Key topics for reaching the EU 2020 Biodiversity Target in Latvia
Current rural support system either insufficiently addresses or even promotes processes like decline in areas and quality of Habitats Directive Annex I habitats, habitats of Habitats Directive Annex II and IV species and Birds Directive Annex I species, decline in High Nature Value farmland and woodland, polarisation of farmland (intensification / abandonment), and simplification of rural landscapes. A number of recommendations to CAP implemntation and Latvian RDP have been proposed by the Latvian Fund for Nature (LFN) together with other conservation NGOs including LOB, detailing aspects and measures for Pillar I and II. Agri-environment payments should be more differentiated and specific in their effect and measurability, a new measure of forest-environment payments has also been proposed.
One of the major impacts is inappropriate time of forestry operations causing disturbance and loss of nests, depleting habitats and subsequently affecting bird population sizes. Currently large parts of Latvia’s forests “operate” as ecological trap mostly for forest dwelling songbirds. At the same time leading certification schemes (e.g. FSC) do not consider this being a problem and keep promoting Latvia’s forestry as sustainable. Although the forested areas are not reducing in size, they are dramatically losing their quality for many forest bird species.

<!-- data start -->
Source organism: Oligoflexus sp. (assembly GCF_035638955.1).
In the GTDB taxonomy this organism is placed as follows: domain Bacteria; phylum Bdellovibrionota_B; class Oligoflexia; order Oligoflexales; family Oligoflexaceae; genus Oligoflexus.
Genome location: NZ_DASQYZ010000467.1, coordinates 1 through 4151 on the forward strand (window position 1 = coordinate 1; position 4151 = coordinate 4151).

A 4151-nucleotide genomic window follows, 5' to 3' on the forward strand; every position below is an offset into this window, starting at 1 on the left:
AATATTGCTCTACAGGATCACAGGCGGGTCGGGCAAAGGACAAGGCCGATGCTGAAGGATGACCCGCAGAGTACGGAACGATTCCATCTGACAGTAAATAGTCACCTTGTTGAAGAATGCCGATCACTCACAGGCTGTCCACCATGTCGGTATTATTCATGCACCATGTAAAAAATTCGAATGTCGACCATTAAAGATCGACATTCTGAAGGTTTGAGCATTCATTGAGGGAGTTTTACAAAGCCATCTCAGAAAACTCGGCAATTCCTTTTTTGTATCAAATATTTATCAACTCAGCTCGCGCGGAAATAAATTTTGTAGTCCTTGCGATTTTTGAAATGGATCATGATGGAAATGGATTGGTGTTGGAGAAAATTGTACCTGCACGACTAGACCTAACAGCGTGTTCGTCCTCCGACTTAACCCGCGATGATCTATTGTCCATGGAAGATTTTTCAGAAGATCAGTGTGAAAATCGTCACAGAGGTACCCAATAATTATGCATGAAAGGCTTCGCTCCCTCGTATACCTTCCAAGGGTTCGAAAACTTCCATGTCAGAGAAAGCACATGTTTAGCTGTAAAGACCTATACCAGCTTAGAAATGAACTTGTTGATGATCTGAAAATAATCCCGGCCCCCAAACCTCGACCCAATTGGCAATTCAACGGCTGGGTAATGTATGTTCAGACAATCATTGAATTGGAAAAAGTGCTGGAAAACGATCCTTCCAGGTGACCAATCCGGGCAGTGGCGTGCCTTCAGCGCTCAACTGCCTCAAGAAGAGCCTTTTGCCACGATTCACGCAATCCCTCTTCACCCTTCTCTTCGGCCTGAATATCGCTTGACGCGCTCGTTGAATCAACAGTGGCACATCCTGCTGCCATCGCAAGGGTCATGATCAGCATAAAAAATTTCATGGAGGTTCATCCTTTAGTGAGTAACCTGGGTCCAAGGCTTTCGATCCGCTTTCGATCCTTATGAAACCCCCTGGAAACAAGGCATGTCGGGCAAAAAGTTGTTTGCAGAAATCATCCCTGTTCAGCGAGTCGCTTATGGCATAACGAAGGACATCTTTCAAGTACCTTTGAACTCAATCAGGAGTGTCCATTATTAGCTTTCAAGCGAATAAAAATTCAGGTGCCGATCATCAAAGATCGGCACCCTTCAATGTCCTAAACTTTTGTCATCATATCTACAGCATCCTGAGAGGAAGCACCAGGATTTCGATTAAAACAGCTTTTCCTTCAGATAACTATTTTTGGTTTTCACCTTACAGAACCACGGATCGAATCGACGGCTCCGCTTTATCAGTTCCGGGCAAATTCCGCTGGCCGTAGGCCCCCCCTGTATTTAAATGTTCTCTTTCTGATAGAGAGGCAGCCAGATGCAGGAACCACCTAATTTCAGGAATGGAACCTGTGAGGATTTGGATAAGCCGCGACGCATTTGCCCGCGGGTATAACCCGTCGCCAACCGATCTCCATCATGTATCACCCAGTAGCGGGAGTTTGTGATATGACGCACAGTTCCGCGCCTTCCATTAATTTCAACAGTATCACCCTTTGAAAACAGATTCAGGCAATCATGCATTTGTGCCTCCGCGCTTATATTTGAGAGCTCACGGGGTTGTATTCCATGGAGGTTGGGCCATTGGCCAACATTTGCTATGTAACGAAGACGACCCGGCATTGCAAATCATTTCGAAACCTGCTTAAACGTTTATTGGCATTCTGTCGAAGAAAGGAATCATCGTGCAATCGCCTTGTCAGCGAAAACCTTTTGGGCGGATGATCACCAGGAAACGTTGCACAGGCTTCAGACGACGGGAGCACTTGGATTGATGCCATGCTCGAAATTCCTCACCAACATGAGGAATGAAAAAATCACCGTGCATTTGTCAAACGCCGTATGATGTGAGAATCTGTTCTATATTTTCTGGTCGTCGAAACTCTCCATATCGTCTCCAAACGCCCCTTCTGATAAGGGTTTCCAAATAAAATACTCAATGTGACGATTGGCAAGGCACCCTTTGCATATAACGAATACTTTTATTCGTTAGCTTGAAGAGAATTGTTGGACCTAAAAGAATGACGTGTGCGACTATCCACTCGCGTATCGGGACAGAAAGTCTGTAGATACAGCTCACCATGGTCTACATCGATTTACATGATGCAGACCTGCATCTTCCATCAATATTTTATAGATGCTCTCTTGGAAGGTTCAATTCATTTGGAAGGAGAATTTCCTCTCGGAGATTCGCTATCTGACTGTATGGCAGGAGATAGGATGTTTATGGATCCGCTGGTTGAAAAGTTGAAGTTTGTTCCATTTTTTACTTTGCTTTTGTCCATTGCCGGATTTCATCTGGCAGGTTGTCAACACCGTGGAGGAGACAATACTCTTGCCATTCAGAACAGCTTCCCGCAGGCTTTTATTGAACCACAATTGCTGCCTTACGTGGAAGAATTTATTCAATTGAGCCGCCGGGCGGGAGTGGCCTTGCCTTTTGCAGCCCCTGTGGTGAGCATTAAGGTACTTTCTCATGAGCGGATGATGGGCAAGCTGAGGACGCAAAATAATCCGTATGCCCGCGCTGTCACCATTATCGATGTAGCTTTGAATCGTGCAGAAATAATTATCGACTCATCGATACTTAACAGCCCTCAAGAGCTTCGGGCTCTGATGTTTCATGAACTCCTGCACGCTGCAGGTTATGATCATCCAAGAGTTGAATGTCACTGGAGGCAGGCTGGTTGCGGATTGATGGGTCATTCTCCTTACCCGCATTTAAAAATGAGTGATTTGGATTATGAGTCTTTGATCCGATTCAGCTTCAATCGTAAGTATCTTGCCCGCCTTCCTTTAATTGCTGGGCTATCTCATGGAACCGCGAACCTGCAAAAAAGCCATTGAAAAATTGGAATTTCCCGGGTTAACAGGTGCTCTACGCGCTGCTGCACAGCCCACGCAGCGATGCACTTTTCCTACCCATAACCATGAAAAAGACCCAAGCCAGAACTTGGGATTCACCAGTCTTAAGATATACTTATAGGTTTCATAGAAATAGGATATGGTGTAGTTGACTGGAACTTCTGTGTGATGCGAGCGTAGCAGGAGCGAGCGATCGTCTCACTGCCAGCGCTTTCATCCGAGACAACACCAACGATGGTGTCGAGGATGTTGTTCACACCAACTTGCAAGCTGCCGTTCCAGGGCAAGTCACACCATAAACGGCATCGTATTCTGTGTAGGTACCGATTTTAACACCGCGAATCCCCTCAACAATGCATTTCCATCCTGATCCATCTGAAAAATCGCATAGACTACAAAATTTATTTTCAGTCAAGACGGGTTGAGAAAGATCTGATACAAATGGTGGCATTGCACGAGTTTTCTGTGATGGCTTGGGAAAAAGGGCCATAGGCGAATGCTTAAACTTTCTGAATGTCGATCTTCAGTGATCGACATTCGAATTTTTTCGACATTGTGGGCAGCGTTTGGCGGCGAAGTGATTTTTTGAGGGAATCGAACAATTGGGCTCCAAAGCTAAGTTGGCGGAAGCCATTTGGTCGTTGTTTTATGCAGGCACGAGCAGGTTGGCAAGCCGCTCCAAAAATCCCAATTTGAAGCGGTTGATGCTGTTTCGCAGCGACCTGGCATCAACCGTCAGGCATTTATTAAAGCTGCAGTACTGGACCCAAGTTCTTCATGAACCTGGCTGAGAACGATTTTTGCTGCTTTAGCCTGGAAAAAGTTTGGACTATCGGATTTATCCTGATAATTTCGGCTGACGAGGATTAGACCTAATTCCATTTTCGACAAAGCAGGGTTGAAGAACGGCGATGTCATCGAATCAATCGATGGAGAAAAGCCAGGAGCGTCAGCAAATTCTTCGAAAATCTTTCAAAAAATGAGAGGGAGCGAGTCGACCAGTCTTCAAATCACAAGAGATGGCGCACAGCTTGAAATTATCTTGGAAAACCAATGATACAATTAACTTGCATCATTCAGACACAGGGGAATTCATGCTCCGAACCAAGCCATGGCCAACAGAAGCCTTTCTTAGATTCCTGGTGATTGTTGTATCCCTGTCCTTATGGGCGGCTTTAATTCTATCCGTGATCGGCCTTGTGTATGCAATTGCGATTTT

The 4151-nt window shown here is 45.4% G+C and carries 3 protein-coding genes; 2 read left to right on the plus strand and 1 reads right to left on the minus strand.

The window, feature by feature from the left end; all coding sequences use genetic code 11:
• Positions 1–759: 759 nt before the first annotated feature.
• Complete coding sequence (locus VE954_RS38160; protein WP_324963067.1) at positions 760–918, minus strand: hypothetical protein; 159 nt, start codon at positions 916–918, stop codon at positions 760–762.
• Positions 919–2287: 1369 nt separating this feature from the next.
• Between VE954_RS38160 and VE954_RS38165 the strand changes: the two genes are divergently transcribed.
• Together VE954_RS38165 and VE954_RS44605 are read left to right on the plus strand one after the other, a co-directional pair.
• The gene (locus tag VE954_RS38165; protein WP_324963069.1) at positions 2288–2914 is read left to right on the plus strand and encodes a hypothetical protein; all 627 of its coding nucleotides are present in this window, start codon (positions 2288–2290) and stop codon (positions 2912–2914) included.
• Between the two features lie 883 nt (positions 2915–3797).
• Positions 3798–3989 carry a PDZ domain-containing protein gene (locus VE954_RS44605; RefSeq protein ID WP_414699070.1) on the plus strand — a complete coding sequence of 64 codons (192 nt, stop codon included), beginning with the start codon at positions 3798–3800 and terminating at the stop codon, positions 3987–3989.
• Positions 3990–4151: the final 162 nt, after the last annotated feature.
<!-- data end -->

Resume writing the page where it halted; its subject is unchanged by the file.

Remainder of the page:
Monitoring costs of common bird census are not supported by the state since 2010. Bird monitoring in Natura 2000 sites has also received only erratic funding. Data for quality assessment of the national status and trends most bird species remain seriously incomplete. In general state funding for NGO conservation projects has been practically removed during the last few years, and is limited mostly to minor contributions via co-financing of approved LIFE projects.
Designation of seven marine protected areas in 2010 was a long-awaited achievement. Likewise, the 2011 bill on extension of boundaries of several terrestrial protected sites improved the overlap between Natura 2000 sites and IBAs. Species conservation programme for Rollers run by LOB has resulted in good data on the last remaining breeding population status as well as in stabilising the number of pairs locally (25 nests known in 2011).